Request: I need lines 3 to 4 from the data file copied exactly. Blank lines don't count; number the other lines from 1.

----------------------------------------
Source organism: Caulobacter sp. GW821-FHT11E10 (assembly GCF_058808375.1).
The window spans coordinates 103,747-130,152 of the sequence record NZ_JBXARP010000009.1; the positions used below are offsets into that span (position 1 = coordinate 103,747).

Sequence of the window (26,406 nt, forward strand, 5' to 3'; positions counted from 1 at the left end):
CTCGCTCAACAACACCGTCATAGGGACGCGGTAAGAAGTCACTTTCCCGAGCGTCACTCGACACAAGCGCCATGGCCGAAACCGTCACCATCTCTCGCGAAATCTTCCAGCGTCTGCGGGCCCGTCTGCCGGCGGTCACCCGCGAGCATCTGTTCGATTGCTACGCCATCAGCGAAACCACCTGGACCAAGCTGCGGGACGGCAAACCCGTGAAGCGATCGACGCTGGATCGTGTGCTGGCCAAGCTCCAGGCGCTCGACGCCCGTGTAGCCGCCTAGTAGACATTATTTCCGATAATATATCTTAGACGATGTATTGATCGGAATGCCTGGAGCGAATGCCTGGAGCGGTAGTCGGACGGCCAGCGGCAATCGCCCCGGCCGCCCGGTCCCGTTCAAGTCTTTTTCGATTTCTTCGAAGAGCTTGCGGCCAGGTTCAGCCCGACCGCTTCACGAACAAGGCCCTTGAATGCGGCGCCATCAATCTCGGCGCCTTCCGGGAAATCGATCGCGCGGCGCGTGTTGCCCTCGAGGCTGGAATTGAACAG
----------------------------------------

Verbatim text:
Sequence of the window (26,406 nt, forward strand, 5' to 3'; positions counted from 1 at the left end):
CTCGCTCAACAACACCGTCATAGGGACGCGGTAAGAAGTCACTTTCCCGAGCGTCACTCGACACAAGCGCCATGGCCGAAACCGTCACCATCTCTCGCGAAATCTTCCAGCGTCTGCGGGCCCGTCTGCCGGCGGTCACCCGCGAGCATCTGTTCGATTGCTACGCCATCAGCGAAACCACCTGGACCAAGCTGCGGGACGGCAAACCCGTGAAGCGATCGACGCTGGATCGTGTGCTGGCCAAGCTCCAGGCGCTCGACGCCCGTGTAGCCGCCTAGTAGACATTATTTCCGATAATATATCTTAGACGATGTATTGATCGGAATGCCTGGAGCGAATGCCTGGAGCGGTAGTCGGACGGCCAGCGGCAATCGCCCCGGCCGCCCGGTCCCGTTCAAGTCTTTTTCGATTTCTTCGAAGAGCTTGCGGCCAGGTTCAGCCCGACCGCTTCACGAACAAGGCCCTTGAATGCGGCGCCATCAATCTCGGCGCCTTCCGGGAAATCGATCGCGCGGCGCGTGTTGCCCTCGAGGCTGGAATTGAACAG